Treating, Avoiding Bloat in Dogs

By Dr. FRANCINE RATTNER, For The Capital

Capital Gazette Communications

Published 09/09/11

Q: I have an 8-year-old standard poodle. A friend’s German shepherd had to have emergency surgery for “bloat.” Her dog almost died and the surgery was very expensive. What is “bloat,” and is there anything I can do to prevent it in my dog?

A: “Bloat” is a common term used for the condition known as gastric dilatation and volvulus. A stomach full of food and gas becomes twisted resulting in its blood supply being cut off and blockage of the exit route for the contents of the stomach. This results in an extremely painful emergency situation.

When a dog eats, it is normal for him to swallow air with the food. If he eats quickly, even more air is swallowed. For some reason, the full stomach will occasionally rotate. When this occurs, the esophagus, where food and water enter the stomach, twists and the first section of the small intestine becomes stretched, compressed and somewhat twisted also. This process effectively blocks both directions for exit of material from the stomach.

Blood vessels to the stomach also become stretched when it twists and may tear. This causes the stomach wall to begin to die. In addition, blood vessels between the stomach and spleen are damaged, which can reduce the blood supply to the spleen as well. Furthermore, the distended stomach can block blood from the rest of the abdomen from returning to the heart. Combined with toxins released from the dying tissue and shock, life-threatening heart rhythm abnormalities soon result.

Despite the serious nature of GDV, it is possible for a dog to survive provided he gets prompt veterinary attention. If you ever notice your dog’s abdomen is hard and/or distended, and he/she is retching but little is coming up, seek veterinary care immediately. If your veterinarian is closed, go to the closest emergency clinic.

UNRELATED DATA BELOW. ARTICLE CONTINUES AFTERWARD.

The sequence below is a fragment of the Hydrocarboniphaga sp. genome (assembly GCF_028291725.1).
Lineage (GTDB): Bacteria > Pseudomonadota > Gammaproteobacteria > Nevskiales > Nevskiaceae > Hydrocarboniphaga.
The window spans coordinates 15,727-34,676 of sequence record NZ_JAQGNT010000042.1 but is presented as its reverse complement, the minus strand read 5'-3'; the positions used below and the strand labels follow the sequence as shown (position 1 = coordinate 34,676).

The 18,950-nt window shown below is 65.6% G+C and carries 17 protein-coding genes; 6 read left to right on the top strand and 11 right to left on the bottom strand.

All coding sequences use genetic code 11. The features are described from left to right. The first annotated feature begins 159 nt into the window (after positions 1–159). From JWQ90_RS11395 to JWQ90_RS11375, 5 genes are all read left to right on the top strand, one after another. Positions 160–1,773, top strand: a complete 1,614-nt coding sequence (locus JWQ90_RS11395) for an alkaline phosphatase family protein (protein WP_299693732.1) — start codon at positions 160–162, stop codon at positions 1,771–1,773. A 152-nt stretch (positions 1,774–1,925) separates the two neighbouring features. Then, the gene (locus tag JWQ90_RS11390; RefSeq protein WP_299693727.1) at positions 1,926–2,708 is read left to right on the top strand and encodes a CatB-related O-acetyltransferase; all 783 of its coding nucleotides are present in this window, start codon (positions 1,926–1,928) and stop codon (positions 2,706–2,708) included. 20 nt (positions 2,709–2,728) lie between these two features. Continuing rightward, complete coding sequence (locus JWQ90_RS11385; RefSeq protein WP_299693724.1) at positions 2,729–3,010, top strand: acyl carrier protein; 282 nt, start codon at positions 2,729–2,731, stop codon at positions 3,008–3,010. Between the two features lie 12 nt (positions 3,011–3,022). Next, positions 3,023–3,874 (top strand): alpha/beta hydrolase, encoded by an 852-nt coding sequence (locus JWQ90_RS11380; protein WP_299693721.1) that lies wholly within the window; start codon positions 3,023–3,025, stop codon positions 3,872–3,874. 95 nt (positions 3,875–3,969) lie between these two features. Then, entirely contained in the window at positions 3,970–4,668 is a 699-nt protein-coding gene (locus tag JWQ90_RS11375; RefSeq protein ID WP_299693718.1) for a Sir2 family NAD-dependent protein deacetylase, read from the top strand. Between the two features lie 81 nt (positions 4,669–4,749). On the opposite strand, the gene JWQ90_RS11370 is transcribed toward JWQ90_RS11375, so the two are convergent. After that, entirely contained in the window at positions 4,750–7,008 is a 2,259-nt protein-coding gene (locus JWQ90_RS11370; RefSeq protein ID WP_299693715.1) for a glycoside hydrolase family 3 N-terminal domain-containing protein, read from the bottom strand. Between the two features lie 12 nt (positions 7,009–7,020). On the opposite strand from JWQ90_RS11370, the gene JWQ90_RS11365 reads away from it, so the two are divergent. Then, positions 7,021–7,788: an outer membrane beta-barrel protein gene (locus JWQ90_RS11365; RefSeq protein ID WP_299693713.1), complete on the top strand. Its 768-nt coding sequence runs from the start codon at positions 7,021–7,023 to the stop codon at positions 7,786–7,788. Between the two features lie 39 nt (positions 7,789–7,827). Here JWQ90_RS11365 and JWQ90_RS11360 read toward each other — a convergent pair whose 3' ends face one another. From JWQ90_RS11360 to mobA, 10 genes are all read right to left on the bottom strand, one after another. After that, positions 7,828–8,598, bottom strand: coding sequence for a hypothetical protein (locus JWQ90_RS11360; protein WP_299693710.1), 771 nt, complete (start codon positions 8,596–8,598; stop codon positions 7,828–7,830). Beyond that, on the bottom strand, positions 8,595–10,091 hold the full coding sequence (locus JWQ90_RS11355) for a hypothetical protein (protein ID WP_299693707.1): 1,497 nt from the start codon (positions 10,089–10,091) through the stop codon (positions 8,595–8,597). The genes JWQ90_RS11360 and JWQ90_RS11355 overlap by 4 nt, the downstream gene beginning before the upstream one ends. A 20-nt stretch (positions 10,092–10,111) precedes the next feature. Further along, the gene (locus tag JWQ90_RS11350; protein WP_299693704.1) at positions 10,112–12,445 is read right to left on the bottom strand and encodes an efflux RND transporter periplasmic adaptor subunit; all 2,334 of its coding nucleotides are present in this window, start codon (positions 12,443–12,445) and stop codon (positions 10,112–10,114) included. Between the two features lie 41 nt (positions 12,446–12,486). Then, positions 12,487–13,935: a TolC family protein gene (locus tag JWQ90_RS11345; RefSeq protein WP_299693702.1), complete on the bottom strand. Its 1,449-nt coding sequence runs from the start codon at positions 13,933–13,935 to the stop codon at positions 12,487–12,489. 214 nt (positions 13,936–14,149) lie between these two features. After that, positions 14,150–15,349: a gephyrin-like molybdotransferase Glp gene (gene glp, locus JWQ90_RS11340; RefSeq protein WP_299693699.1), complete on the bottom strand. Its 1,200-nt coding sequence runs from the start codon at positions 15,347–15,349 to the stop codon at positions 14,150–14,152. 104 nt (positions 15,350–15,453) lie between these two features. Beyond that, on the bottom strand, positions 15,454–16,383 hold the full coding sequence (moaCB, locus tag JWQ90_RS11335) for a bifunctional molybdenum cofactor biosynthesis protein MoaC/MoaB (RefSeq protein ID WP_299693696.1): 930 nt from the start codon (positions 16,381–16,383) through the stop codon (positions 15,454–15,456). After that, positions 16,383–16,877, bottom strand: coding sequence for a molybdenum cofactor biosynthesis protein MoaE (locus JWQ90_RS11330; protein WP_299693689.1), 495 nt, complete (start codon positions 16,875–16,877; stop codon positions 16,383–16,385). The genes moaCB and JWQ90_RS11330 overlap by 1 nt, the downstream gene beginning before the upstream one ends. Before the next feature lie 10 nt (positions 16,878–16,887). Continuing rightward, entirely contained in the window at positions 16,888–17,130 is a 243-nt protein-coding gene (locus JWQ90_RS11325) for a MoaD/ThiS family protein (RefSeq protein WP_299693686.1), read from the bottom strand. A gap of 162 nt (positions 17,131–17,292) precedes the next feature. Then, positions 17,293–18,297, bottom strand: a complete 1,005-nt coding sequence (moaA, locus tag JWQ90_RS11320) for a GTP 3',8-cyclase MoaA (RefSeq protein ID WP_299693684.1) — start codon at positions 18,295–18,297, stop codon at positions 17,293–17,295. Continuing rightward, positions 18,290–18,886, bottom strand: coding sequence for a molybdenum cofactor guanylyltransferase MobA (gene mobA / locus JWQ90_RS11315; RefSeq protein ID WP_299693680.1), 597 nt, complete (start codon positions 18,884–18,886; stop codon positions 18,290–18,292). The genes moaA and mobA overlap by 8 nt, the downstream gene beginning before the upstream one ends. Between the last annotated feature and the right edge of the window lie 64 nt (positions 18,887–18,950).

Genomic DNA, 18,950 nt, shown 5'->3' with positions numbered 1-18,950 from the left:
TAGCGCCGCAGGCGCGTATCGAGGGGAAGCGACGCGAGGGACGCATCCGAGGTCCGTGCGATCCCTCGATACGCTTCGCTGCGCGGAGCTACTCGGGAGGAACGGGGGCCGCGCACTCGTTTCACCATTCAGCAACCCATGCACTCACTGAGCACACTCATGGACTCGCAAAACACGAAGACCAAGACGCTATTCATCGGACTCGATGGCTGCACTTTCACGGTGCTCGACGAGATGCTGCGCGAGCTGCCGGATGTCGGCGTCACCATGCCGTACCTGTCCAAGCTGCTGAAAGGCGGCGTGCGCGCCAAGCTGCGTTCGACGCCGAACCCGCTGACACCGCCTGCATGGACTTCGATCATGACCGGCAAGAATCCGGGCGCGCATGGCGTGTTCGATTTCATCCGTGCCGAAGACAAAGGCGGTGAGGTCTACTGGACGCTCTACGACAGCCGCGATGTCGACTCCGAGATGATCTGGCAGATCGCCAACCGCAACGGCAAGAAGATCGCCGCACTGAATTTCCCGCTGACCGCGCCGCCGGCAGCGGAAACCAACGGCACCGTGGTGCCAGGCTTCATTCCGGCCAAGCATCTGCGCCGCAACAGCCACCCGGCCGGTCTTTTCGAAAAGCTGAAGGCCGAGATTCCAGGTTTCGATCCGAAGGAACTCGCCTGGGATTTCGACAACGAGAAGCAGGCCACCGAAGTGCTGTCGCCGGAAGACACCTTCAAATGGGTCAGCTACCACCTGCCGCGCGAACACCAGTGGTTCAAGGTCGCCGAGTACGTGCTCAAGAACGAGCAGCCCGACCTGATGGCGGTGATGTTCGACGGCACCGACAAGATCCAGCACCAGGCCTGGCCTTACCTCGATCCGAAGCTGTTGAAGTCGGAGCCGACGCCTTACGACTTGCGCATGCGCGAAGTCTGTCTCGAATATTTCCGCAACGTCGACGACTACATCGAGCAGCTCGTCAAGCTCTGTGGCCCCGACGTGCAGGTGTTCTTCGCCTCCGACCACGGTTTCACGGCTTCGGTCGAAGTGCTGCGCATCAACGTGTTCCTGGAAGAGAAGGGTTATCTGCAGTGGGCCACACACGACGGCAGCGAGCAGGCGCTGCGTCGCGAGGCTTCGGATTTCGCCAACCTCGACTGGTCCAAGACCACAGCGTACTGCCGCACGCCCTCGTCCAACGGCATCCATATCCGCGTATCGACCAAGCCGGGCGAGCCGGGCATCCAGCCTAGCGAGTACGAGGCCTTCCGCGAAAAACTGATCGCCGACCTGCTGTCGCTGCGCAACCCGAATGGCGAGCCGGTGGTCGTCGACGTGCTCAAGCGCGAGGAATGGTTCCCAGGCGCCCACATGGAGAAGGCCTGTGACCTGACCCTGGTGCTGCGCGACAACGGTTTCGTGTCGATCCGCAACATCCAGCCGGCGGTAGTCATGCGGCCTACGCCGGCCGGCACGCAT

To help stabilize your dog’s circulatory system, the veterinarian will administer large doses of IV fluids as well as other drugs including pain medication. Once this is done, an attempt may be made to pass a lubricated tube into the stomach to remove the food and gas. In some cases, a long needle may be placed through the skin and into the stomach which will at least allow the gas to escape.

Sometimes surgery is the only option. The stomach is emptied, rotated back into the correct position, evaluated for viability (along with the spleen) and sutured to the body wall so it cannot rotate again. If there is dead tissue in the stomach, it will be removed.

Older, male, large, deep-chested, dogs such as your standard poodle are the most susceptible to GDV. Dogs with nervous personalities seem to also be at greater risk. Other risk factors being studied include genetics, feeding from an elevated position, feeding only one meal per day, fast eaters, and being underweight.

 

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